prison break why conservatives turned against mass incarceration studies in post war american political development

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Prison Break

Author : David Dagan
ISBN : 9780190246457
Genre : Political Science
File Size : 78. 95 MB
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American conservatism rose hand-in-hand with the growth of mass incarceration. For decades, conservatives deployed "tough on crime" rhetoric to attack liberals as out-of-touch elitists who coddled criminals while the nation spiraled toward disorder. As a result, conservatives have been the motive force in building our vast prison system. Indeed, expanding the number of Americans under lock and key was long a point of pride for politicians on the right - even as the U.S. prison population eclipsed international records. Over the last few years, conservatives in Washington, D.C. and in bright-red states like Georgia and Texas, have reversed course, and are now leading the charge to curb prison growth. In Prison Break, David Dagan and Steve Teles explain how this striking turn of events occurred, how it will affect mass incarceration, and what it teaches us about achieving policy breakthroughs in our polarized age. Combining insights from law, sociology, and political science, Teles and Dagan will offer the first comprehensive account of this major political shift. In a challenge to the conventional wisdom, they argue that the fiscal pressures brought on by recession are only a small part of the explanation for the conservatives' shift, over-shadowed by Republicans' increasing anti-statism, the waning efficacy of "tough on crime" politics and the increasing engagement of evangelicals. These forces set the stage for a small cadre of conservative leaders to reframe criminal justice in terms of redeeming wayward souls and rolling back government. These developments have created the potential to significantly reduce mass incarceration, but only if reformers on both the right and the left play their cards right. As Dagan and Teles stress, there is also a broader lesson in this story about the conditions for cross-party cooperation in our polarized age. Partisan identity, they argue, generally precedes position-taking, and policy breakthroughs are unlikely to come by "reaching across the aisle," promoting "compromise," or appealing to "expert opinion." Instead, change happens when political movements redefine their own orthodoxies for their own reasons. As Dagan and Teles show, outsiders can assist in this process - and they played a crucial role in the case of criminal justice - but they cannot manufacture it. This book will not only reshape our understanding of conservatism and American penal policy, but also force us to reconsider the drivers of policy innovation in the context of American politics.

When Bad Policy Makes Good Politics

Author : Robert P. Saldin
ISBN : 9780190255459
Genre : Political Science
File Size : 85. 59 MB
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Since the 1960s, America's policymaking system has transitioned from one in which leaders like Lyndon Johnson could simply disparage the concept of budget projections to one in which policymakers consciously manipulate cost estimates. Paradoxically, the very safeguards put in place to thwart economically unsound legislation now cause chaos by incentivizing the development of flawed, even blatantly unworkable, policies. As Robert Saldin shows in When Bad Policy Makes Good Politics, the pathologies of the new system are illustrated by the Community Living Assistance Services and Supports Act and its role in aiding passage of President Obama's landmark health reform law. CLASS was supposed to bring much needed relief of America's dysfunctional long-term care system, but critics argued that its flawed design rendered the program unviable. However, what appeared to be a naïve proposal was actually a carefully framed policy designed to fit the rules of the game, particularly the Congressional Budget Office's cost-projection process. Although CLASS was destined for a "death spiral" requiring massive government bailouts, the CBO estimated it would save tens of billions of dollars. These official "savings" made CLASS an appealing add-on to the Affordable Care Act. But when the Obama administration later announced that CLASS was impossible to implement, America's long-term care system was left in crisis. This skillful examination of CLASS and the machinations of Congress provides insight into how the contemporary policymaking process really functions.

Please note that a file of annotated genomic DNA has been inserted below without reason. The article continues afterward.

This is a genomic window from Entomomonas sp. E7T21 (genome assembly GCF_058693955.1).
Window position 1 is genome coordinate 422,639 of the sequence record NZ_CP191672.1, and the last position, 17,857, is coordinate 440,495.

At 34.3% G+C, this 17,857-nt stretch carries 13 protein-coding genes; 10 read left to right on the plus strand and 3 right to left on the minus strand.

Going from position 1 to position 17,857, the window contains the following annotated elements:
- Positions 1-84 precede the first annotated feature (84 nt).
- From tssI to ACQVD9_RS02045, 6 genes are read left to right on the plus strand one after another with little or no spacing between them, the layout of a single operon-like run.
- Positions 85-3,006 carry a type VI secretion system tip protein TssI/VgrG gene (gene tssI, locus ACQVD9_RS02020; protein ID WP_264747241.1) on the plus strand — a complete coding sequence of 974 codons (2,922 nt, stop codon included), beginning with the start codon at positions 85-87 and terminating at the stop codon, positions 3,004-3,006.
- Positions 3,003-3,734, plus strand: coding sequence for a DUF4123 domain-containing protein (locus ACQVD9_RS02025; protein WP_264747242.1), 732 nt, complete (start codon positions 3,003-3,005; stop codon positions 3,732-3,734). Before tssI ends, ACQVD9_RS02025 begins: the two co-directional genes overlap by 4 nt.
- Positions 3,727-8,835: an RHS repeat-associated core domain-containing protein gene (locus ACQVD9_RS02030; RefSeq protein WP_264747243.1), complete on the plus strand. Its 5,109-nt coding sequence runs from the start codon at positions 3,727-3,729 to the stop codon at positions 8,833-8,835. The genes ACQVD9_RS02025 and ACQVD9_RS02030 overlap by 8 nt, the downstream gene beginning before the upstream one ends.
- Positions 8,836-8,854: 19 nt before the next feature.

The Other Rights Revolution

Author : Assistant Professor of American Studies and Political Science Jefferson Decker
ISBN : 9780190467319
Genre : Cause lawyers
File Size : 38. 60 MB
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In 1973, a group of California lawyers formed a non-profit, public-interest legal foundation dedicated to defending conservative principles in court. Calling themselves the Pacific Legal Foundation, they declared war on the U.S. regulatory state--the sets of rules, legal precedents, and bureaucratic processes that govern the way Americans do business. Believing that the growing size and complexity of government regulations threatened U.S. economy and infringed on property rights, Pacific Legal Foundation began to file a series of lawsuits challenging the government's power to plan the use of private land or protect environmental qualities. By the end of the decade, they had been joined in this effort by spin-off legal foundations across the country. The Other Rights Revolution explains how a little-known collection of lawyers and politicians--with some help from angry property owners and bulldozer-driving Sagebrush Rebels--tried to bring liberal government to heel in the final decades of the twentieth century. Decker demonstrates how legal and constitutional battles over property rights, preservation, and the environment helped to shape the political ideas and policy agendas of modern conservatism. By uncovering the history--including the regionally distinctive experiences of the American West--behind the conservative mobilization in the courts, Decker offers a new interpretation of the Reagan-era right.